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Russian products including vodka are being boycotted globally as politicians and corporations signal their opposition to Russia’s President Vladimir Putin’s invasion of Ukraine by targeting one of his country’s most iconic products.
In the US state governors have ordered the removal of made-in-Russia or branded spirits from stores, while one of the largest alcohol retail chains in New Zealand pulled thousands of bottles of vodka including the Ivanov and Russian Standard brands — and filled the empty shelves with Ukrainian flags.
Boycotts are spreading to other goods from Russia throughout Europe.
Australian liquor chains Dan Murphy’s and BWS have stopped selling made-in-Russia products, according to Endeavour Group Ltd, which has a market value of US$9.2 billion.
Companies from energy giants to automakers and law firms have taken similar steps to cut ties with Russia or review their operations as governments place sanctions on the country.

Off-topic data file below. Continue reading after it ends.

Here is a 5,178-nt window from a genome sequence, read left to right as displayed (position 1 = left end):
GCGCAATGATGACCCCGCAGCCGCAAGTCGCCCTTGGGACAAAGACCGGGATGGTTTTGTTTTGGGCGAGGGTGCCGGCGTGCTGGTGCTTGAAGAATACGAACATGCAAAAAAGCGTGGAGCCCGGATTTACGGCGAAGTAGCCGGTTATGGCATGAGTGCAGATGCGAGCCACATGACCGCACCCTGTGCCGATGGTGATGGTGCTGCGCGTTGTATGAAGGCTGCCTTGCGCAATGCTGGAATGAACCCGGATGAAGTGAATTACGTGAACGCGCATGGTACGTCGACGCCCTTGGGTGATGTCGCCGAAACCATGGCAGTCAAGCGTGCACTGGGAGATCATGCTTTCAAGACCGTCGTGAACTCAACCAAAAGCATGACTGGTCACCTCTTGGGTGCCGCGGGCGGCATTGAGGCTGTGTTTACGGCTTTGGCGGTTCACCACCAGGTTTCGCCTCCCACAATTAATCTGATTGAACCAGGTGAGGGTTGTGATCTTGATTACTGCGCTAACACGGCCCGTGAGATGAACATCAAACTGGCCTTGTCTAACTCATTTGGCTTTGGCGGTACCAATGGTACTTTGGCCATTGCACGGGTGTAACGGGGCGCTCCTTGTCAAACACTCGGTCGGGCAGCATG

Russian Football Teams Banned
The soccer governing bodies Fifa and Uefa have also barred Russia’s football teams from competing over the Russian invasion of Ukraine.
In Russia’s Nordic neighbour Finland, the government’s liquor distributor Alko Oy stopped selling 20 types of vodka, including a $480 bottle. Lobby groups for the hospitality industry have also told restaurants and bars they should consider following suit.
Finland’s top two main grocery chains, S Group and Kesko Oyj pulled all products from Russia, as did their main Baltic counterparts, Rimi and Maxima.
Danish retailer Salling Group, a big player in the food retail sector, took down all made-in-Russia goods, such as vodka, toothpaste, and chocolate, CEO Per Bank said on Twitter.
ICA Gruppen, Sweden’s biggest grocery chain, also removed goods from Russia, according to the Swedish radio channel Sveriges Radio.
In Poland, several international supermarket chains, including Carrefour and Aldi, joined a boycott of products from the Russian population. The country’s largest retailer, Biedronka, owned by Portuguese Jeronimo Martins, has withdrawn 16 products, including Russian vodka and pine nuts made in Russia.
The prime minister of Lithuania, Ingrida Simonyte, said, “Even if our boycott doesn’t cause Putin’s businessmen significant losses, it’s nonetheless a matter of principle – our people don’t fund those who finance the war in Ukraine.”
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